GSAT stars reap scholarship glory
Nadisha Hunter, Gleaner Writer
Thirty-three students who churned out remarkable scores in this year's Grade Six Achievement Test (GSAT) have reaped the benefits with government scholarships.
Revealing the GSAT scholarship winners yesterday afternoon, the Ministry of Education also announced that 49 other students were recipients of scholarships provided by businesses.
Eleven of the government scholarship awardees will attend Campion College, generally regarded as Jamaica's most elite high school.
The other 22 government scholarship winners will in September be attending Immaculate Conception, Mt Alvernia, Glenmuir, Montego Bay, Westwood, St Andrew, Manchester, Cornwall College, Wolmer's Boys, Munro College, Ardenne, Herbert Morrison Technical and William Knibb Memorial high schools.
Daniel Lawla of St Richard's Primary was the No. 1 male student islandwide, while Kadian Farquharson of Lannaman's Prep and Anya Chuck of Hosanna Kindergarten and Prep shared the honours for girls.
Lawla will attend Campion, Farquharson is headed to Immaculate and Chuck will go to Montego Bay High. The top students were awarded the Scotiabank Jamaica Foundation scholarships.
Elated at grades
Chuck said she was ecstatic about her achievement.
"I am overjoyed and thankful. I was expecting to do well, but not to this magnitude," said the beaming youngster, who averaged 99.6 in GSAT.
"I am looking forward to learning new things and to keeping up the hard work."
Her mother, Jacqueline Chuck, who was no less excited, said her daughter was a bookworm who always aimed for the best.
"It's a very good feeling. It is a special blessing. It goes to show that hard work pays off."
Mom thanked class teacher Tasha Lynch, whom she credited with investing a lot of time into turning Anya into a scholarship winner.
Daniel said he was surprised to learn he was the best of the boys with a 99.0 per cent average.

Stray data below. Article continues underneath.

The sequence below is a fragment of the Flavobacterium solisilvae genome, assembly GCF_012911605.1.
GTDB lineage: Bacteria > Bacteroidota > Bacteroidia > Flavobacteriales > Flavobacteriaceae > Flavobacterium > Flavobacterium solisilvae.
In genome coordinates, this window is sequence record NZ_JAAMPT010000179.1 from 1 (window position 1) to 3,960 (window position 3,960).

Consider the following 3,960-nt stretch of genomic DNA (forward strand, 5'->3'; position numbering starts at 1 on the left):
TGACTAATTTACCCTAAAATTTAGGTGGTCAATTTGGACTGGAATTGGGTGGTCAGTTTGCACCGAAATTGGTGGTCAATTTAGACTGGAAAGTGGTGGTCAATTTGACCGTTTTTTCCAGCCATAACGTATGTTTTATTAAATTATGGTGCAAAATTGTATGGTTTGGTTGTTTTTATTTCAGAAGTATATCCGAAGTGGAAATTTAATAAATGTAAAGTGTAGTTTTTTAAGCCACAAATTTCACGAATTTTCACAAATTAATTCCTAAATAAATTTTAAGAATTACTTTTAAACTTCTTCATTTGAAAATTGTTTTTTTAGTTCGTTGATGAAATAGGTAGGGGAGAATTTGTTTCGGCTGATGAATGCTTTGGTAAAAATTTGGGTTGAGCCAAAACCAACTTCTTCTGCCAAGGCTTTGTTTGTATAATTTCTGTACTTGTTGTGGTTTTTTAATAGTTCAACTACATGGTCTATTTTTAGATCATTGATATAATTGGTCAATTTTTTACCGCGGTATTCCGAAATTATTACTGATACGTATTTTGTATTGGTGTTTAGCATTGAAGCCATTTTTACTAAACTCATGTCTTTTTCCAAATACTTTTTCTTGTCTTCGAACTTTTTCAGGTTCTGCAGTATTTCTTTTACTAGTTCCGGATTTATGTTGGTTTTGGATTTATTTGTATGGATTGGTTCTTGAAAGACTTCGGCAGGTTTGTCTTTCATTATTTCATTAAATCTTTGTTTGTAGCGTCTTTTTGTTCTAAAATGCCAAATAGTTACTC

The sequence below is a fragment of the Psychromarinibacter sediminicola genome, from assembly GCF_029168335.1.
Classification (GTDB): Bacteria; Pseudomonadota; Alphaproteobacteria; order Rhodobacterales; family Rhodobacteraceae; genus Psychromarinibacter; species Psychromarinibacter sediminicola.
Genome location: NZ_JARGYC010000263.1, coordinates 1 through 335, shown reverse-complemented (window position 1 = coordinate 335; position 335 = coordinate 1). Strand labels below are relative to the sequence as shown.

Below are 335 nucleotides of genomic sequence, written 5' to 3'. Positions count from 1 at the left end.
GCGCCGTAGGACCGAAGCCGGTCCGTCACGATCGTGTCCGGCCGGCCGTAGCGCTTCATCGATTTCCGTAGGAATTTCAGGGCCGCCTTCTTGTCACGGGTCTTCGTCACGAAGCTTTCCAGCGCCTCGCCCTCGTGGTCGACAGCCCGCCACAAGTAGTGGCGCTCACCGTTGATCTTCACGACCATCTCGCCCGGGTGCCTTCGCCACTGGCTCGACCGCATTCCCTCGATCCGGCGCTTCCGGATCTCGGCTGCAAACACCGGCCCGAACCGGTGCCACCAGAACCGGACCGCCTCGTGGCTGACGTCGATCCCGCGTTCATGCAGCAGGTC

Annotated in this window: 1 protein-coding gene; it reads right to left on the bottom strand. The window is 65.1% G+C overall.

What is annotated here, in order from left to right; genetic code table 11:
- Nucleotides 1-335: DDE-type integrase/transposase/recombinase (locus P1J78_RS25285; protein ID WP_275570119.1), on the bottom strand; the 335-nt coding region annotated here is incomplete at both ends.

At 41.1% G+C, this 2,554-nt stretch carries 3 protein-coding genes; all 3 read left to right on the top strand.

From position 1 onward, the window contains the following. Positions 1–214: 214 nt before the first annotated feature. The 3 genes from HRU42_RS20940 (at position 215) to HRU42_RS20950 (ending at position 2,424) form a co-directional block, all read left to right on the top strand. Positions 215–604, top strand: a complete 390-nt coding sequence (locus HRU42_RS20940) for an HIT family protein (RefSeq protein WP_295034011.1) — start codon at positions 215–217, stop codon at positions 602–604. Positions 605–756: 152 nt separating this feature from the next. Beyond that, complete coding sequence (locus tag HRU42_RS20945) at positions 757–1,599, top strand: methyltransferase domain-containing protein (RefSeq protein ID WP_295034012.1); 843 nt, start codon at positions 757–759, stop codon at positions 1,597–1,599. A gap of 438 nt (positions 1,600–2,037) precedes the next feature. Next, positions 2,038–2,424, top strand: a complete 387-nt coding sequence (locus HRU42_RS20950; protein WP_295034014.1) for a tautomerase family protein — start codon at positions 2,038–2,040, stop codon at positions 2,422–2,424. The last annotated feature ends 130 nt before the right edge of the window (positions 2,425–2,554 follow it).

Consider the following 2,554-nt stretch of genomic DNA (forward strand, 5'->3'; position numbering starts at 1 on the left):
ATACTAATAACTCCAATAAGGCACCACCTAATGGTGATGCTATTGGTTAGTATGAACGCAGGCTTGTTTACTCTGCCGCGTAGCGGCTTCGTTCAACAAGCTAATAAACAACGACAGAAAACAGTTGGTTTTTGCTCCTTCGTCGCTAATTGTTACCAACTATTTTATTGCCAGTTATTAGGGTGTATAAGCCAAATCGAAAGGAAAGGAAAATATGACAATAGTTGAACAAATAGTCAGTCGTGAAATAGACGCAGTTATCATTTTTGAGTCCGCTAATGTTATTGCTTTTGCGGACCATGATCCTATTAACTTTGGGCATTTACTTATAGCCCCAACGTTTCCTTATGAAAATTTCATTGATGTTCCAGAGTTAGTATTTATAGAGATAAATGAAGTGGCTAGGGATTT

"I am excited. I wasn't expecting to be the top boy because (over the years) I wasn't top in my class, so when I heard that I am top boy, I was shocked," he told The Gleaner.
He vowed to continue to beat the books at his new school and also expressed appreciation for his teacher and parents.
His father, Ludlow, admitted that he hadn't expected Daniel to be king of the island in GSAT.
"I jumped for joy when I heard," the proud dad declared.
"A lot of praise must go out to his class teacher who put in a lot of extra work with him. We (his parents) also spent a lot of time, especially at the last minute, getting him prepared," he said.
The top four recipients of named government scholarships are Shaquille Crosse of Allman Town Primary School, who got the Marcus Garvey Scholarship; Jesse James of Black River Primary and Infant, who won the George William Gordon Scholarship; Hanif Brown of Airy Castle, who won the Paul Bogle Scholarship; and Jae-Anne Smith of St Richard's Primary School, who took home the J.A.G. Smith Scholarship.
Private-sector scholarship donors include Scotiabank, Sagicor Life Jamaica Limited, Guardian Life, Petrojam Ltd, Horlicks and Jamaica National Building Society.
The top four scholarships awarded by the Government of Jamaica are valued at $180,000 each, while the other 28 scholarships are valued at $100,000 each.
Eulie Mantock, grade-six teacher at St Richard's, which snagged three scholarship winners this year, hailed her students' success.
She said that while the school has received scholarships every year since 2001, it was the first year they were producing the top boy.
"He is a hard worker and so I was expecting him to be on top," she said.
Farquharson, who The Gleaner highlighted on Monday, said she was looking forward to the new world of high school.